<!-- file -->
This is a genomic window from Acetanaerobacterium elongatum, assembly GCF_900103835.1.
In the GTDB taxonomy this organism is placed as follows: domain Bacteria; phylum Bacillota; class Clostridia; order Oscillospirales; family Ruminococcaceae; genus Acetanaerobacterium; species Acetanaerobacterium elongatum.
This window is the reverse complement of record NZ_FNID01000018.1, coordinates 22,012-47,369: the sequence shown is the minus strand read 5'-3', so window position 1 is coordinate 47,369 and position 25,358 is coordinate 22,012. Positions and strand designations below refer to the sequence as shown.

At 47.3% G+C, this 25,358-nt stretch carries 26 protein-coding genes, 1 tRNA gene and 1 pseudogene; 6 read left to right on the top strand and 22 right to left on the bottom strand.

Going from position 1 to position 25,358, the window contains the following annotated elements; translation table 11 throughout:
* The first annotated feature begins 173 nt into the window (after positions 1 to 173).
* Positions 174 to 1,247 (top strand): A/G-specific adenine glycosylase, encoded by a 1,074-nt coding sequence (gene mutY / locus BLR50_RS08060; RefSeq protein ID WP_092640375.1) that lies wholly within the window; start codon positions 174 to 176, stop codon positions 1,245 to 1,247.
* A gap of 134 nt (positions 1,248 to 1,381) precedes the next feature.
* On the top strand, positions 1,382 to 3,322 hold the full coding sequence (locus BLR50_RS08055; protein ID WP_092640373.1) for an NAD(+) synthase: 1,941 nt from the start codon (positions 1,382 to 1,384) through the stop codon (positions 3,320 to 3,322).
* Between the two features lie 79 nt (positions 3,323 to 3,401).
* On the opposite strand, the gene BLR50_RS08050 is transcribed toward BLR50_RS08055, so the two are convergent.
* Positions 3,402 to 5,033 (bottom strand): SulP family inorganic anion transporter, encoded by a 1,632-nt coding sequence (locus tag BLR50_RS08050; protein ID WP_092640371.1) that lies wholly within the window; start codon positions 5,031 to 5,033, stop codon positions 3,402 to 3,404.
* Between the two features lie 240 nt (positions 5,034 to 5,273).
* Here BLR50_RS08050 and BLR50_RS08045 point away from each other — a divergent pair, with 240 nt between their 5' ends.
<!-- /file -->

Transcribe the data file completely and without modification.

This is a genomic window from Acetanaerobacterium elongatum, assembly GCF_900103835.1.
In the GTDB taxonomy this organism is placed as follows: domain Bacteria; phylum Bacillota; class Clostridia; order Oscillospirales; family Ruminococcaceae; genus Acetanaerobacterium; species Acetanaerobacterium elongatum.
This window is the reverse complement of record NZ_FNID01000018.1, coordinates 22,012-47,369: the sequence shown is the minus strand read 5'-3', so window position 1 is coordinate 47,369 and position 25,358 is coordinate 22,012. Positions and strand designations below refer to the sequence as shown.

At 47.3% G+C, this 25,358-nt stretch carries 26 protein-coding genes, 1 tRNA gene and 1 pseudogene; 6 read left to right on the top strand and 22 right to left on the bottom strand.

Going from position 1 to position 25,358, the window contains the following annotated elements; translation table 11 throughout:
* The first annotated feature begins 173 nt into the window (after positions 1 to 173).
* Positions 174 to 1,247 (top strand): A/G-specific adenine glycosylase, encoded by a 1,074-nt coding sequence (gene mutY / locus BLR50_RS08060; RefSeq protein ID WP_092640375.1) that lies wholly within the window; start codon positions 174 to 176, stop codon positions 1,245 to 1,247.
* A gap of 134 nt (positions 1,248 to 1,381) precedes the next feature.
* On the top strand, positions 1,382 to 3,322 hold the full coding sequence (locus BLR50_RS08055; protein ID WP_092640373.1) for an NAD(+) synthase: 1,941 nt from the start codon (positions 1,382 to 1,384) through the stop codon (positions 3,320 to 3,322).
* Between the two features lie 79 nt (positions 3,323 to 3,401).
* On the opposite strand, the gene BLR50_RS08050 is transcribed toward BLR50_RS08055, so the two are convergent.
* Positions 3,402 to 5,033 (bottom strand): SulP family inorganic anion transporter, encoded by a 1,632-nt coding sequence (locus tag BLR50_RS08050; protein ID WP_092640371.1) that lies wholly within the window; start codon positions 5,031 to 5,033, stop codon positions 3,402 to 3,404.
* Between the two features lie 240 nt (positions 5,034 to 5,273).
* Here BLR50_RS08050 and BLR50_RS08045 point away from each other — a divergent pair, with 240 nt between their 5' ends.